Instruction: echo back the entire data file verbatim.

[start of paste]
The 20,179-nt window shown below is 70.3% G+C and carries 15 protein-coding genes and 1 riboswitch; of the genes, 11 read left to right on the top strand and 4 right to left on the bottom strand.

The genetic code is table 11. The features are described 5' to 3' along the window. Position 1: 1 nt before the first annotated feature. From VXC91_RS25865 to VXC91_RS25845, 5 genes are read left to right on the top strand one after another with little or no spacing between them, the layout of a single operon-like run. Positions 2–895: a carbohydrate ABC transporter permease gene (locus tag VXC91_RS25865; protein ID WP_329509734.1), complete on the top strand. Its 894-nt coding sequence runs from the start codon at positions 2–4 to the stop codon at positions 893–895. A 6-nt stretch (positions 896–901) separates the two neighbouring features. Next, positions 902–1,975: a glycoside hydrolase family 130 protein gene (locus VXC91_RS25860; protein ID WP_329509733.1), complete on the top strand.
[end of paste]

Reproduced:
The 20,179-nt window shown below is 70.3% G+C and carries 15 protein-coding genes and 1 riboswitch; of the genes, 11 read left to right on the top strand and 4 right to left on the bottom strand.

The genetic code is table 11. The features are described 5' to 3' along the window. Position 1: 1 nt before the first annotated feature. From VXC91_RS25865 to VXC91_RS25845, 5 genes are read left to right on the top strand one after another with little or no spacing between them, the layout of a single operon-like run. Positions 2–895: a carbohydrate ABC transporter permease gene (locus tag VXC91_RS25865; protein ID WP_329509734.1), complete on the top strand. Its 894-nt coding sequence runs from the start codon at positions 2–4 to the stop codon at positions 893–895. A 6-nt stretch (positions 896–901) separates the two neighbouring features. Next, positions 902–1,975: a glycoside hydrolase family 130 protein gene (locus VXC91_RS25860; protein ID WP_329509733.1), complete on the top strand.